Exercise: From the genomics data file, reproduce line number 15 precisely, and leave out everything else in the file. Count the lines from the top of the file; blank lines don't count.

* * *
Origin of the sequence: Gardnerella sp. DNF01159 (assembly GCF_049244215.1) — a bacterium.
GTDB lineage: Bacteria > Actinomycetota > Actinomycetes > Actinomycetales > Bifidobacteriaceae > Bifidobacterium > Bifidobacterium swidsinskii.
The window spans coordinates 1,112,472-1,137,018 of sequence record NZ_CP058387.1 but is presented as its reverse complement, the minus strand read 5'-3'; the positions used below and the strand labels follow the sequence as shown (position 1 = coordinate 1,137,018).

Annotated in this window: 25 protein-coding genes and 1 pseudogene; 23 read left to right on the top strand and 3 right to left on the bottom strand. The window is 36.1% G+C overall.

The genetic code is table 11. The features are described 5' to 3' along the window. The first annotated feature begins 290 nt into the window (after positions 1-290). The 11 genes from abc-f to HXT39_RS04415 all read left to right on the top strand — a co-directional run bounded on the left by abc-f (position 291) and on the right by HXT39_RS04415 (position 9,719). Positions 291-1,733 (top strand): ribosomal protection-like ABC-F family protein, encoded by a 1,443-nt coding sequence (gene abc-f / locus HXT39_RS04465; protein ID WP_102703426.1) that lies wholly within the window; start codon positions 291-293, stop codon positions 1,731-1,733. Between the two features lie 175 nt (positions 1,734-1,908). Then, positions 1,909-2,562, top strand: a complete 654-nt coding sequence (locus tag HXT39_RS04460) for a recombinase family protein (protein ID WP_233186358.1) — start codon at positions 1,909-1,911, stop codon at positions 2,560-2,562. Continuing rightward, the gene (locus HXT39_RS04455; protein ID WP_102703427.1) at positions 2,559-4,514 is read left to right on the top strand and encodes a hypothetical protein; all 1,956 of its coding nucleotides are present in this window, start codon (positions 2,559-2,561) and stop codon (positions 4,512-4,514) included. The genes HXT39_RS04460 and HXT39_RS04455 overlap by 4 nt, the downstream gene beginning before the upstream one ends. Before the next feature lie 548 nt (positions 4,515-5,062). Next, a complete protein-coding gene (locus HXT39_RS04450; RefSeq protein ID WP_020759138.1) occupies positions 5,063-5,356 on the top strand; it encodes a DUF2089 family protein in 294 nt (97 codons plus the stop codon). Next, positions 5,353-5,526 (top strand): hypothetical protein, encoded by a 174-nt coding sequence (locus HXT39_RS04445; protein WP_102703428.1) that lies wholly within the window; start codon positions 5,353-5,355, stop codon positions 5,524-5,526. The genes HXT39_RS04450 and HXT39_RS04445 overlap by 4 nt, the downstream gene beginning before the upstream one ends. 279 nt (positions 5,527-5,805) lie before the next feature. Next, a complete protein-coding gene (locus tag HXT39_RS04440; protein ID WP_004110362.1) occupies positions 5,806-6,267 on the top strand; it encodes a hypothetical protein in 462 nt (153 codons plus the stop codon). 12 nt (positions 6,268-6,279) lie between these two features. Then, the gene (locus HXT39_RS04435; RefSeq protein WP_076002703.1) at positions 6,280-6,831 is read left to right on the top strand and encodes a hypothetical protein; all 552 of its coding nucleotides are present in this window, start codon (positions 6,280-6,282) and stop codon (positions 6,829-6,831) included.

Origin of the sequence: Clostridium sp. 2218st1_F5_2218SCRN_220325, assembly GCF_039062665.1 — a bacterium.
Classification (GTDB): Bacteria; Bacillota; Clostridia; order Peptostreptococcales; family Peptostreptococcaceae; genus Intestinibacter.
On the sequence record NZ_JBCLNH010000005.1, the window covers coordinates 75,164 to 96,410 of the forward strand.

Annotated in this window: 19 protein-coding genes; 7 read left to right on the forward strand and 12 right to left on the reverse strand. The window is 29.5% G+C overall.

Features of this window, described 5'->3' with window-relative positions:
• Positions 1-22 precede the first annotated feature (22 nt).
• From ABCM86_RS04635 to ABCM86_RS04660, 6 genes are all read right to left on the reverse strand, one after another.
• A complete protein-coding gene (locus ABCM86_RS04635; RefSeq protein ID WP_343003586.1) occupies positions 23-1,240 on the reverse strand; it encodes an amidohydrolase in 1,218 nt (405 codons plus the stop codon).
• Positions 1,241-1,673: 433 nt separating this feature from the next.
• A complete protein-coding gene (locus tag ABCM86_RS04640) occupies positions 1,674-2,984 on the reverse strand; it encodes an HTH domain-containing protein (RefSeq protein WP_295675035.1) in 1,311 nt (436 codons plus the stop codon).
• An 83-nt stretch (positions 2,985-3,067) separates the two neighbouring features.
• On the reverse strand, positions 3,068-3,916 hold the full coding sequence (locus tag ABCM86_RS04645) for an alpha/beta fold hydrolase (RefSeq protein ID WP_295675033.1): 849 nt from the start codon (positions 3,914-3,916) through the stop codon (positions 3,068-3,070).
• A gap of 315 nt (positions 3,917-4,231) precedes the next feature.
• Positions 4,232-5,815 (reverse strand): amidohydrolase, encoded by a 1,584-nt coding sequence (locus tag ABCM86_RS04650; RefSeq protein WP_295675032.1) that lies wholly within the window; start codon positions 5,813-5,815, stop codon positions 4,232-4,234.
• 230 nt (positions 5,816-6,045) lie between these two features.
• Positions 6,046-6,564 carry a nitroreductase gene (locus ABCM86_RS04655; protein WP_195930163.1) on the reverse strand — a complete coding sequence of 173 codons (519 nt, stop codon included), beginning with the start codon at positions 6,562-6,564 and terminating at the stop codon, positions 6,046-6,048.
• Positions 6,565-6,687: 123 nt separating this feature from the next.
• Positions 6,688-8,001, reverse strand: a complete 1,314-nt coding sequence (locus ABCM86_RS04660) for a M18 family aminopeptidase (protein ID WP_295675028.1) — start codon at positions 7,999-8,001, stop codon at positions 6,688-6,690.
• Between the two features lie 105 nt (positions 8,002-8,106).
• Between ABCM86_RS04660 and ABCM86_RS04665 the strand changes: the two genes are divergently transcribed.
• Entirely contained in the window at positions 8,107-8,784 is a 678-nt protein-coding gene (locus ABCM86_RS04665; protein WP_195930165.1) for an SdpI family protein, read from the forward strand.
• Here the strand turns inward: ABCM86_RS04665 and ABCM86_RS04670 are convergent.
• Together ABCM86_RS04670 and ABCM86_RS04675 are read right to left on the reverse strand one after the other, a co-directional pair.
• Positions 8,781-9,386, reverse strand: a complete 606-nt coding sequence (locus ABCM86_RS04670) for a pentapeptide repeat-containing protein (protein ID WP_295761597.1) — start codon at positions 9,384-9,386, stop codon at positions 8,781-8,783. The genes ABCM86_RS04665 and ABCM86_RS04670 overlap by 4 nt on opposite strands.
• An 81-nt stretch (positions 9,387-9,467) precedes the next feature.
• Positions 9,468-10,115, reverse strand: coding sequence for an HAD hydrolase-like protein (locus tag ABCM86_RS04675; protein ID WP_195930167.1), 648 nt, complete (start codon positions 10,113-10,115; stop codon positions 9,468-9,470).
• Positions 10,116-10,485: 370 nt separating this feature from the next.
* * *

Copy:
• A complete protein-coding gene (locus tag ABCM86_RS04640) occupies positions 1,674-2,984 on the reverse strand; it encodes an HTH domain-containing protein (RefSeq protein WP_295675035.1) in 1,311 nt (436 codons plus the stop codon).